For the Kingdom of Saudi Arabia to reach some of its Vision 2030 objectives, the race is on to recruit nationals and invest in them to help retain them in businesses through development.
A recent National Labor Observatory (NLO) report shows that the nationalisation rate in the Kingdom’s private sector is rising, with 1,758,558 (Q3 2020) Saudis working in the private sector compared to 81,430 (Q2 2020).
Mona Althagafi, Serco’s KSA Country Director, commented: “Many organisations view nationalisation as just another exercise to accomplish, while in fact there are many layers to this exercise that won’t only benefit the employee but also the employers and eventually the Kingdom. When hiring local talents and training them, you are nourishing their skills and, in a way, giving back to the community and the country. Another way to approach nationalisation is to educate nationals as early as possible on the opportunities that await them when working for the private sector, thus eliminating any concerns they might have for working outside the public sector.”
Training is key and is a facet of nationalisation that is the most often overlooked
Ohoud Alamoudi, Human Development Advisor, commented: “The Kingdom’s 2030 Vision is based on three major axes: a thriving economy, a vibrant society, and an ambitious nation. When the three main axes come together, they create one strong factor that can help achieve nationalisation.
“When we talk about a thriving economy, we talk about a supportive environment, effective governance, and the presence of factors that help this economy to grow and prosper, such as the Partnerships with the Private Sector Program, which was launched by His Highness Crown Prince Mohammed bin Salman Al Saud as part of the Kingdom’s vision. Finally, when we talk about the vision and all its existing initiatives today, we see that it depends a lot on creating the right development conditions for the main sectors, which would drive innovation and ensure that we have a workforce capable of achievement.”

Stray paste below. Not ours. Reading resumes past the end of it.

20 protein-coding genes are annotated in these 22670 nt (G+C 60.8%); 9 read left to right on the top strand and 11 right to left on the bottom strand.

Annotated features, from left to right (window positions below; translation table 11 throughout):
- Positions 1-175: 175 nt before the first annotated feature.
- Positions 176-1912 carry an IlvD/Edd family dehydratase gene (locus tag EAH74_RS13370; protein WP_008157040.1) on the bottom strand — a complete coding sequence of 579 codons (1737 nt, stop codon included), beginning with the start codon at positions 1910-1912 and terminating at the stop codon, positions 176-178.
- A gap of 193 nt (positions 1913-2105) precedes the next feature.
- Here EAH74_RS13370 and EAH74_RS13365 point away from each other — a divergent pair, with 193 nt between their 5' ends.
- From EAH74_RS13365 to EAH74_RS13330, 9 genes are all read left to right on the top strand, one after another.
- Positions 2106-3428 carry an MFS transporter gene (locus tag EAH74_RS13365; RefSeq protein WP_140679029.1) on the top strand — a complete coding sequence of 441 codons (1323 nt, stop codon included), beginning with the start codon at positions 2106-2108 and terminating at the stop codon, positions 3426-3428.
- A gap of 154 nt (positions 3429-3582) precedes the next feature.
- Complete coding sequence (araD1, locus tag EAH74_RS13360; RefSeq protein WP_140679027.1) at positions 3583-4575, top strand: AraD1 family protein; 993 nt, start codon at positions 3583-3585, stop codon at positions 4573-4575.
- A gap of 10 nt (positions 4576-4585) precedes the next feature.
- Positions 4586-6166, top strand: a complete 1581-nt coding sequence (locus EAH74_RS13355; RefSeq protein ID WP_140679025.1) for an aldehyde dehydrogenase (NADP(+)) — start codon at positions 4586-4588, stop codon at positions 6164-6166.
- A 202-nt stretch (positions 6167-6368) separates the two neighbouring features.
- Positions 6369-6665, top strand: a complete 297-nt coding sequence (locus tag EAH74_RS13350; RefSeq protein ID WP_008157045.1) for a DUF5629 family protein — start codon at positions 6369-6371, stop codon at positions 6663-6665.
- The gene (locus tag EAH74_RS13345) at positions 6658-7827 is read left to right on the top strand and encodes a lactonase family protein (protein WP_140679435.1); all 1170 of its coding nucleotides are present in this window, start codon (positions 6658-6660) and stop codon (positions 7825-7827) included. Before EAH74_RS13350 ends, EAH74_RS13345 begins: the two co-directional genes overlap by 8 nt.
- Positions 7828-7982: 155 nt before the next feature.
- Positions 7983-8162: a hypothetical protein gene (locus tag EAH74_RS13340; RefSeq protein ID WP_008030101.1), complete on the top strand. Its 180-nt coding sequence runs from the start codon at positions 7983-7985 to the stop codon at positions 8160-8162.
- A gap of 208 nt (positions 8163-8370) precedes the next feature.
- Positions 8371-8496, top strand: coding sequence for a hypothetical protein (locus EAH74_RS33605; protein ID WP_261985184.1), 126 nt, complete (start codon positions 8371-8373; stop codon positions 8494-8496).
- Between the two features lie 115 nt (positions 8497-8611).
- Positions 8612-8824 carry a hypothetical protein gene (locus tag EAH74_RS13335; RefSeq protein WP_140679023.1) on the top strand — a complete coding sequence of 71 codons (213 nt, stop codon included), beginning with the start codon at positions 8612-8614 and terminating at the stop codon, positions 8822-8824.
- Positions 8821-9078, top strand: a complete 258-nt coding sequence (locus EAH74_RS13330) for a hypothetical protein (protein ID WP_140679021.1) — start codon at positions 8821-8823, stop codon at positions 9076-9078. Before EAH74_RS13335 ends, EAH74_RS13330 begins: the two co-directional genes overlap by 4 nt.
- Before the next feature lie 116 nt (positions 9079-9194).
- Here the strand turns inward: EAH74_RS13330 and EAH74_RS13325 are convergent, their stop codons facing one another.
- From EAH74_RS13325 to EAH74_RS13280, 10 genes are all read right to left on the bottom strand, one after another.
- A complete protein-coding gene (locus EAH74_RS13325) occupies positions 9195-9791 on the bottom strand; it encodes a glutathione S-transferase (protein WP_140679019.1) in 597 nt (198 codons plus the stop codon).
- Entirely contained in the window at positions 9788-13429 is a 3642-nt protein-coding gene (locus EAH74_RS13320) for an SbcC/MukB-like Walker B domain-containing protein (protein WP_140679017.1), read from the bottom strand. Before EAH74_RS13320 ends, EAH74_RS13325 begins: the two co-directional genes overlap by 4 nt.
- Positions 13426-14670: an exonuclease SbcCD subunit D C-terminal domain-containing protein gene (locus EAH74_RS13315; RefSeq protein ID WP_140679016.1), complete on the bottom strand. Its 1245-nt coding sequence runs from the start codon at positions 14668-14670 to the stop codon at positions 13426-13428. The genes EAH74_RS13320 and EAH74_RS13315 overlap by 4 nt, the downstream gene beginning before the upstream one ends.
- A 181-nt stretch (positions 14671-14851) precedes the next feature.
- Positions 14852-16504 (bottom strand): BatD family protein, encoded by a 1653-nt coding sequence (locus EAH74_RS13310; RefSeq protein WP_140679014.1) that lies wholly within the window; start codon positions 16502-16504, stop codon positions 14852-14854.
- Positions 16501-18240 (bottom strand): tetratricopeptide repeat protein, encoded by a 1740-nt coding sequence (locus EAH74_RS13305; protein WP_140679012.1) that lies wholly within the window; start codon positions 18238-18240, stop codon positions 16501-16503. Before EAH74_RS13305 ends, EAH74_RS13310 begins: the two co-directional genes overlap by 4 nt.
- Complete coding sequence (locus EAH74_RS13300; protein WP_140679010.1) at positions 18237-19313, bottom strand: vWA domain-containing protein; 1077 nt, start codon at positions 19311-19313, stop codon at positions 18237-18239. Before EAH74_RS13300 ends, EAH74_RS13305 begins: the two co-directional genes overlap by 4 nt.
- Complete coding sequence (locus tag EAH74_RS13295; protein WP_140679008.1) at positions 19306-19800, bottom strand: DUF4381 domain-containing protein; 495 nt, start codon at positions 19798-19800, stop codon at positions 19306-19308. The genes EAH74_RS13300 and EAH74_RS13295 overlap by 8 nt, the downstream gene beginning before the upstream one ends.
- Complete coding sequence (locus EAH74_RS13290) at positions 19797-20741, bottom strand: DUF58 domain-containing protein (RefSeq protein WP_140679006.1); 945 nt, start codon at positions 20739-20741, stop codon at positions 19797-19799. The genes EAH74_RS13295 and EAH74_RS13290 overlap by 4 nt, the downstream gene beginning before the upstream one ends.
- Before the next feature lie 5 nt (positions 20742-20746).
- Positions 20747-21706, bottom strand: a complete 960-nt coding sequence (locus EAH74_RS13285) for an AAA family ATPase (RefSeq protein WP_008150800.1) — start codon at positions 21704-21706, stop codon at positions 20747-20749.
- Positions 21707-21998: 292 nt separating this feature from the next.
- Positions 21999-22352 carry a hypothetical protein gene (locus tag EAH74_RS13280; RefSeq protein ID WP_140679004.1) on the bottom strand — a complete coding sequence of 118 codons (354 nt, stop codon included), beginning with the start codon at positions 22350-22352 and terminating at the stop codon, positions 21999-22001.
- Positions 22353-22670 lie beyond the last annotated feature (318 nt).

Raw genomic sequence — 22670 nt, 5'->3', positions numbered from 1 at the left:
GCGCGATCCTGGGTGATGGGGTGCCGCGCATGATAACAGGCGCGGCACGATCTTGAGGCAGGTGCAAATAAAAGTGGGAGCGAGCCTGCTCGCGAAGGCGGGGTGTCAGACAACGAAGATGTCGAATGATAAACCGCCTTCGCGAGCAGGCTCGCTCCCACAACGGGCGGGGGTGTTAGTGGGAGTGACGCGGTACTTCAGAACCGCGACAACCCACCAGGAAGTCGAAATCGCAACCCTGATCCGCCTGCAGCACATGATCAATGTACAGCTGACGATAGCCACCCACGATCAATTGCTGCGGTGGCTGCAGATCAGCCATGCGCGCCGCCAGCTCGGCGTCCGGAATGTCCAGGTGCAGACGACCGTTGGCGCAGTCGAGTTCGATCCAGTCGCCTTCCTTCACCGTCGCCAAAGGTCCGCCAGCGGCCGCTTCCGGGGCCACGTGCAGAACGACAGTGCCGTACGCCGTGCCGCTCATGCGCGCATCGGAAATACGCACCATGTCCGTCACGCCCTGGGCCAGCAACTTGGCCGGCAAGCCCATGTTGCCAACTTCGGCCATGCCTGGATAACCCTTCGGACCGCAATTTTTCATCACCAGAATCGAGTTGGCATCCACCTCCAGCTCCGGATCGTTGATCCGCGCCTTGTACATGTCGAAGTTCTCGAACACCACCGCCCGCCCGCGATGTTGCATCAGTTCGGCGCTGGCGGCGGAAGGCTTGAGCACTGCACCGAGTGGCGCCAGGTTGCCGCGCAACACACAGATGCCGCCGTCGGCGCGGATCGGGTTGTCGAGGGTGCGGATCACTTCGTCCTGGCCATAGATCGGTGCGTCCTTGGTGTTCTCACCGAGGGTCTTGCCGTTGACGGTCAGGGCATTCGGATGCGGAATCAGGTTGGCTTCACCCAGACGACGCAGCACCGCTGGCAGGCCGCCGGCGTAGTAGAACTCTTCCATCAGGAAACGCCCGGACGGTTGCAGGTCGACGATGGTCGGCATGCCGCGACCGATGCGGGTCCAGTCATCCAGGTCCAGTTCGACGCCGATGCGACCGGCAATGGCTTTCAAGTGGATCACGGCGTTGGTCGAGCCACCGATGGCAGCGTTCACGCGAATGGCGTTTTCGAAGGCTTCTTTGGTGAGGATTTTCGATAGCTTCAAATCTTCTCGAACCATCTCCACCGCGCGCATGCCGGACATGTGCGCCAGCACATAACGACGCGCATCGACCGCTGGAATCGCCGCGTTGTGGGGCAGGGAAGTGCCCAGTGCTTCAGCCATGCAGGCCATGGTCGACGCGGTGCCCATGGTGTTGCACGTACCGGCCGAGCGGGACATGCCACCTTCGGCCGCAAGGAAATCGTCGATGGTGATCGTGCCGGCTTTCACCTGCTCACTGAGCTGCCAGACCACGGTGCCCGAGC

Identifying the issue
The problem is that many organisations can view nationalisation as a ‘tick box’ exercise. They are decreed by government regulations or the requirements of a given contract to recruit a local person, and that is what they do. But, in doing so, they completely miss the entire point of nationalisation. Simply recruiting someone to sit in a position by decree of the government or other business requirement undermines the talent available within the market and, more so, completely avoids the core objective of nationalisation – the development of local people.
One of the hurdles to nationalisation within the private sector is that public sector careers can often be more attractive to locals
The right approach
It is essential, then, to approach nationalisation in a way that not only meets the goals of your business but truly invests in the nationals that you recruit. Companies instead need to ensure that they develop the nationals they recruit and truly focus on building a future workforce and management team that consists of skilled, experienced and qualified citizens.
- Training is a key
Training is key and is a facet of nationalisation that is the most often overlooked. To ignore training and development is to completely miss the point and is a disservice to the country that you have operated your business successfully and lucratively in. By taking the time to source the right national for a given role and making the investment required to develop, train and qualify them, you will not only increase their capability to help your business grow but also their engagement in your business and its vision. A company that invests in its people is often much more successful than one that treats them as numbers, and when it comes to nationalisation, that fact remains the same. In addition, investment in training and development will help reduce your attrition rates and support the achievement of nationalisation percentage goals that are sure to be increasingly higher as we progress further toward the goals of the respective visions of each Middle Eastern country.